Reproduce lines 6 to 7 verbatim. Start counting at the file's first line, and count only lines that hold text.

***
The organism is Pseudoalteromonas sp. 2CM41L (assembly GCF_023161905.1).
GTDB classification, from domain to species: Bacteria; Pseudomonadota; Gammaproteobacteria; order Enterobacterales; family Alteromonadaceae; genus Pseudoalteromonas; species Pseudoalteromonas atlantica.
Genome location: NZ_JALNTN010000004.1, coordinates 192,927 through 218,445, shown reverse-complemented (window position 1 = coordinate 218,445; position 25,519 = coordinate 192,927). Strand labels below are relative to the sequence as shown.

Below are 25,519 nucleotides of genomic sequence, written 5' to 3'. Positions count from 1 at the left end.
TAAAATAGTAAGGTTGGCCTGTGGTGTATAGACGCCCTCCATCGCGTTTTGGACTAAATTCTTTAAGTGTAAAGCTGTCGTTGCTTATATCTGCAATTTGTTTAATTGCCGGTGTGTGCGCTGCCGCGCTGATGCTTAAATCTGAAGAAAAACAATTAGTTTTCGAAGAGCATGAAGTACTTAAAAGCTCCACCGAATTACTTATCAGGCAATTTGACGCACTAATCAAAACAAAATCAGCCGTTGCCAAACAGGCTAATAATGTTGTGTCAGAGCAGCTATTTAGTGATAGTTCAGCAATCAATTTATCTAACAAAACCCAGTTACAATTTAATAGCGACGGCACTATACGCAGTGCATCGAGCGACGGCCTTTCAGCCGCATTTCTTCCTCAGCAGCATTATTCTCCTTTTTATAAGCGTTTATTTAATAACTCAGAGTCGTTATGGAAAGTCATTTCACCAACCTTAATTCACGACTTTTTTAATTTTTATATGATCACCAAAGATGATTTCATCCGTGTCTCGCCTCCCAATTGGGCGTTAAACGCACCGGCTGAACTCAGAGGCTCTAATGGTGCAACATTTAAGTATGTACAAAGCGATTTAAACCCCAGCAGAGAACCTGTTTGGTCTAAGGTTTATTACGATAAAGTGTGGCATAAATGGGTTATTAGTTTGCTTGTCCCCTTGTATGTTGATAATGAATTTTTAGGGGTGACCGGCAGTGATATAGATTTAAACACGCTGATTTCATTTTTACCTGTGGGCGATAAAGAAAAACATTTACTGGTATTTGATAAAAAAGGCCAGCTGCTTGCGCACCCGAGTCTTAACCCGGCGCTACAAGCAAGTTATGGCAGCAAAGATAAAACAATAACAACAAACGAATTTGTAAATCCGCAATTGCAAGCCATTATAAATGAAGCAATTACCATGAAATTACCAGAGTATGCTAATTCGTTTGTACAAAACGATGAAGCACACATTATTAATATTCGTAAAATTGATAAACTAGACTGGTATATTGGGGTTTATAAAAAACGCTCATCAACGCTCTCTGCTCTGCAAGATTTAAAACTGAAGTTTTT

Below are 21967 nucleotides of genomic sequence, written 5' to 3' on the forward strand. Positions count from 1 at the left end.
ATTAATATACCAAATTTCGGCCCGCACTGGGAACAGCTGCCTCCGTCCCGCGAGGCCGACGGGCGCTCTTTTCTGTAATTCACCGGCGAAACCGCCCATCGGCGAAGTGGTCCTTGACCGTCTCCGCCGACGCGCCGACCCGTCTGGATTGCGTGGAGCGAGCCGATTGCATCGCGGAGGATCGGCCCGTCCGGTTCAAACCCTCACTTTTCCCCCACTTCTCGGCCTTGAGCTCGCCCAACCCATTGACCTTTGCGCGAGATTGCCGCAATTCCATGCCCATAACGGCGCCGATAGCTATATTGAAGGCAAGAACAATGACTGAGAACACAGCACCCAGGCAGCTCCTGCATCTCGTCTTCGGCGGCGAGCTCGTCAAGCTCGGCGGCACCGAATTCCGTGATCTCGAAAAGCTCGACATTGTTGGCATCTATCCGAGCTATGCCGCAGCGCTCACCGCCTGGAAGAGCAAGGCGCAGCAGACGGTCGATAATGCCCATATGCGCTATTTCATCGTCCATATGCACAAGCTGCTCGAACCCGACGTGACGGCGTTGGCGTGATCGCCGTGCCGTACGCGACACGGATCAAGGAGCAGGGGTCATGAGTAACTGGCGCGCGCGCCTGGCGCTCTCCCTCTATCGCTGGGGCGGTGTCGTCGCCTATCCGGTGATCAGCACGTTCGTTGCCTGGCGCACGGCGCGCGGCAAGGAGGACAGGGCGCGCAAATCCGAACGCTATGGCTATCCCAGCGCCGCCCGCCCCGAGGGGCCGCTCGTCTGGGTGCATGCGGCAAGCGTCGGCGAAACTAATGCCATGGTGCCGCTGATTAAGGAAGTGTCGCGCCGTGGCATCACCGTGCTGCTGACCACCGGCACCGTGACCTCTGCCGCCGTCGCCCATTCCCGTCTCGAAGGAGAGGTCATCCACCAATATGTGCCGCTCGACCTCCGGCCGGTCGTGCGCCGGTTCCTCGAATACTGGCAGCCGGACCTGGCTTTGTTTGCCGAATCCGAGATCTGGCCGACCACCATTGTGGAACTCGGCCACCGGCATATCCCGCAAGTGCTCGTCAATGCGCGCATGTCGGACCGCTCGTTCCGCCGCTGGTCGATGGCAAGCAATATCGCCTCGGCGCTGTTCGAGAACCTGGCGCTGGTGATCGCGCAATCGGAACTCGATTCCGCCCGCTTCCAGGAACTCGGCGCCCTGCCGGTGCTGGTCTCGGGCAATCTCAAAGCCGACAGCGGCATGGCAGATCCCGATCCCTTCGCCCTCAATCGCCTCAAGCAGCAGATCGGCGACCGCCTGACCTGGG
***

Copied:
Below are 21967 nucleotides of genomic sequence, written 5' to 3' on the forward strand. Positions count from 1 at the left end.
ATTAATATACCAAATTTCGGCCCGCACTGGGAACAGCTGCCTCCGTCCCGCGAGGCCGACGGGCGCTCTTTTCTGTAATTCACCGGCGAAACCGCCCATCGGCGAAGTGGTCCTTGACCGTCTCCGCCGACGCGCCGACCCGTCTGGATTGCGTGGAGCGAGCCGATTGCATCGCGGAGGATCGGCCCGTCCGGTTCAAACCCTCACTTTTCCCCCACTTCTCGGCCTTGAGCTCGCCCAACCCATTGACCTTTGCGCGAGATTGCCGCAATTCCATGCCCATAACGGCGCCGATAGCTATATTGAAGGCAAGAACAATGACTGAGAACACAGCACCCAGGCAGCTCCTGCATCTCGTCTTCGGCGGCGAGCTCGTCAAGCTCGGCGGCACCGAATTCCGTGATCTCGAAAAGCTCGACATTGTTGGCATCTATCCGAGCTATGCCGCAGCGCTCACCGCCTGGAAGAGCAAGGCGCAGCAGACGGTCGATAATGCCCATATGCGCTATTTCATCGTCCATATGCACAAGCTGCTCGAACCCGACGTGACGGCGTTGGCGTGATCGCCGTGCCGTACGCGACACGGATCAAGGAGCAGGGGTCATGAGTAACTGGCGCGCGCGCCTGGCGCTCTCCCTCTATCGCTGGGGCGGTGTCGTCGCCTATCCGGTGATCAGCACGTTCGTTGCCTGGCGCACGGCGCGCGGCAAGGAGGACAGGGCGCGCAAATCCGAACGCTATGGCTATCCCAGCGCCGCCCGCCCCGAGGGGCCGCTCGTCTGGGTGCATGCGGCAAGCGTCGGCGAAACTAATGCCATGGTGCCGCTGATTAAGGAAGTGTCGCGCCGTGGCATCACCGTGCTGCTGACCACCGGCACCGTGACCTCTGCCGCCGTCGCCCATTCCCGTCTCGAAGGAGAGGTCATCCACCAATATGTGCCGCTCGACCTCCGGCCGGTCGTGCGCCGGTTCCTCGAATACTGGCAGCCGGACCTGGCTTTGTTTGCCGAATCCGAGATCTGGCCGACCACCATTGTGGAACTCGGCCACCGGCATATCCCGCAAGTGCTCGTCAATGCGCGCATGTCGGACCGCTCGTTCCGCCGCTGGTCGATGGCAAGCAATATCGCCTCGGCGCTGTTCGAGAACCTGGCGCTGGTGATCGCGCAATCGGAACTCGATTCCGCCCGCTTCCAGGAACTCGGCGCCCTGCCGGTGCTGGTCTCGGGCAATCTCAAAGCCGACAGCGGCATGGCAGATCCCGATCCCTTCGCCCTCAATCGCCTCAAGCAGCAGATCGGCGACCGCCTGACCTGGG